Carlos A. Larrauri M.S.N., A.R.N.P., F.N.P.-B.C. serves on the Board of Directors for the National Alliance on Mental Illness. He was diagnosed with schizophrenia at 23 years of age. Mr. Larrauri aspires to interface clinical practice, health policy and research, to reduce health inequities for people living with mental illness.
The future looked bright for Bill, already living his dream. Five years later, Bill was living a nightmare, pacing a psychiatric ward, trapped in a world of illusions, delusions, paranoia and depression. Today, he is known as a "schizophrenia recovery expert."
Sharon holds a bachelor’s degree in International Affairs (1999) and a master’s degree in City Planning (2002). Currently, she is employed by the Georgia Mental Health Consumer Network. She finds fulfillment in her work helping others.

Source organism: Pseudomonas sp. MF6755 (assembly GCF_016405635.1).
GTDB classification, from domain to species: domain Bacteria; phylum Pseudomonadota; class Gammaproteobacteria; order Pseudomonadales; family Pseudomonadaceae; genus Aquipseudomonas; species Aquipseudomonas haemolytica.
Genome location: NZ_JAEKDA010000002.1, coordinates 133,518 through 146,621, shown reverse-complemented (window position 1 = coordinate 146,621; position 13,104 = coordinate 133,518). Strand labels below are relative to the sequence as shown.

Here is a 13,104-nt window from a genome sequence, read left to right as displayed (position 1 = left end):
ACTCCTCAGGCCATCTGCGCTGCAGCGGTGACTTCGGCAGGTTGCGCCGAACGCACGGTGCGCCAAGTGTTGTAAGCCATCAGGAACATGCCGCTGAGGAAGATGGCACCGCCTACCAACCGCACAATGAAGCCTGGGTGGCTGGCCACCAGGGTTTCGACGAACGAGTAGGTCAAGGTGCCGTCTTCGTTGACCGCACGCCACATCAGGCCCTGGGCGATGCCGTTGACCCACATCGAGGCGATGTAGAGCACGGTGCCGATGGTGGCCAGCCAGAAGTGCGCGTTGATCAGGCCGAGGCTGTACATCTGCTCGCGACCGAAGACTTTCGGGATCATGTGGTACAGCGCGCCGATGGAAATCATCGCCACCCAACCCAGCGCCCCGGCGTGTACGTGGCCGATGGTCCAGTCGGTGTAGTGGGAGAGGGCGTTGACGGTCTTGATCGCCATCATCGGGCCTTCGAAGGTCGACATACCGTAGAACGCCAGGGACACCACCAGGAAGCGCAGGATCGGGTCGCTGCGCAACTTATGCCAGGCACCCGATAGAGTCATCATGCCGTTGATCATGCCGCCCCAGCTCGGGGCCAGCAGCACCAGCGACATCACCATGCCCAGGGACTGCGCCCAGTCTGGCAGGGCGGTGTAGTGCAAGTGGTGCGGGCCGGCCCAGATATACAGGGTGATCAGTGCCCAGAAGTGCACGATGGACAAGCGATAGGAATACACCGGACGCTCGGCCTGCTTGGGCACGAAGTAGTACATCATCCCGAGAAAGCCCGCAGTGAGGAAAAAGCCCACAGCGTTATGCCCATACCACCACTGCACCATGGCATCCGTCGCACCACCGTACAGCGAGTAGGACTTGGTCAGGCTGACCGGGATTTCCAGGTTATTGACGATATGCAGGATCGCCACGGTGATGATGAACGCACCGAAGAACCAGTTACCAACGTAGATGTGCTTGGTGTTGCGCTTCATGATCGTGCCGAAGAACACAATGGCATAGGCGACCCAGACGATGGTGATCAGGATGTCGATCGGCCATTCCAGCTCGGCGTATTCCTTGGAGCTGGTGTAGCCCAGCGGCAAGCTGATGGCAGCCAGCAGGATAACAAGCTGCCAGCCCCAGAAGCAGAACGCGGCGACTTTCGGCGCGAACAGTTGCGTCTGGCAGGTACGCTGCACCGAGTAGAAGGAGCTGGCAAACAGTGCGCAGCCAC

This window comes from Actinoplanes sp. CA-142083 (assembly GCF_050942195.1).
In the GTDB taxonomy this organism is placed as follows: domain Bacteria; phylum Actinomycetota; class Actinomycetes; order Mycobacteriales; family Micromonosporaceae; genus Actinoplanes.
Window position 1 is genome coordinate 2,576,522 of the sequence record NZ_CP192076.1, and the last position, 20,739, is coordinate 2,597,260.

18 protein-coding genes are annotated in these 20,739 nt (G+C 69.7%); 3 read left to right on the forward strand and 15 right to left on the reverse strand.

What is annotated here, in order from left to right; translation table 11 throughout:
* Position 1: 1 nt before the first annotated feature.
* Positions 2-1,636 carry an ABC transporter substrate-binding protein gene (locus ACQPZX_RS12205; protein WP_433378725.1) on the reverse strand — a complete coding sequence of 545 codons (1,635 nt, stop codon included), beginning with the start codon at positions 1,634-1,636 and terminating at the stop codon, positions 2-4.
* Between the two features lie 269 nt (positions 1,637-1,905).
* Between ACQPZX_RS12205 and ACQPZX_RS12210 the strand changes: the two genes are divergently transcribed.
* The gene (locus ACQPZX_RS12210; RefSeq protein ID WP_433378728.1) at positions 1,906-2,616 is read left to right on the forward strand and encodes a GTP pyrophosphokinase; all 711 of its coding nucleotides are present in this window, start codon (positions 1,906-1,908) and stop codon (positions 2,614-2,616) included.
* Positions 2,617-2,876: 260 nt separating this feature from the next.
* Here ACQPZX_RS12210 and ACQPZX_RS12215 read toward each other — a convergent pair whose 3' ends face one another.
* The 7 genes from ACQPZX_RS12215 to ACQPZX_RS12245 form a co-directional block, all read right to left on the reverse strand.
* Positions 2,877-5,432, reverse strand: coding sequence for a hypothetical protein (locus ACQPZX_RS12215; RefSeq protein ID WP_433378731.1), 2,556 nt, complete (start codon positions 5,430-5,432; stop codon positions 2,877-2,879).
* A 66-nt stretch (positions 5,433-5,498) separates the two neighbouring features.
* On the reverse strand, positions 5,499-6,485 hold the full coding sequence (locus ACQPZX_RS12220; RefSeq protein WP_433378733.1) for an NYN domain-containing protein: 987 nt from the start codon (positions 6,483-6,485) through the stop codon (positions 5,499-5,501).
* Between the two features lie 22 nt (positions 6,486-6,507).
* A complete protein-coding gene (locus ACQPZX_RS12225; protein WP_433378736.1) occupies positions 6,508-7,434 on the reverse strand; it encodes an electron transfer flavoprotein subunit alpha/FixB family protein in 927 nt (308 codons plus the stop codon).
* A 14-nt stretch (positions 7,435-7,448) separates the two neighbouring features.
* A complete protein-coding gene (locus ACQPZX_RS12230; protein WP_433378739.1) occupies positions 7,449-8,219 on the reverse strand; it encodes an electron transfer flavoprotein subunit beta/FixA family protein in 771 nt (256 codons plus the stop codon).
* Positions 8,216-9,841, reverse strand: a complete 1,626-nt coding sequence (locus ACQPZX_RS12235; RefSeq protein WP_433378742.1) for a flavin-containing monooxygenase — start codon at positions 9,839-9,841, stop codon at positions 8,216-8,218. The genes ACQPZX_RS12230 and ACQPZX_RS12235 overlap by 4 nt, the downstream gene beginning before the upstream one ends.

Confused, delusional and psychotic, Susan dropped out of her graduate program. Delusional, she once believed she had embarked on a quest to save the United States from a terrible holocaust, perpetrated by an evil dictator. Today, recovered for many years, she lives an ordinary life.
Ashley Smith, author, peer counselor, and mother lives a quality life with schizophrenia.
Victoria Marie Alonso is married and the mother of three adult children. She developed schizophrenia as an adult. In her memoir, My Personal Recovery from Schizophrenia, she describes the onset of schizophrenia as receiving messages from God which she was unable to ignore.
Although currently classified as a mental illness, schizophrenia is now scientifically accepted as a neurobiological brain illness. Schizophrenia usually starts in adolescence or early twenties in males and in the late 20s and early 30s in some females. Symptoms vary greatly among different people.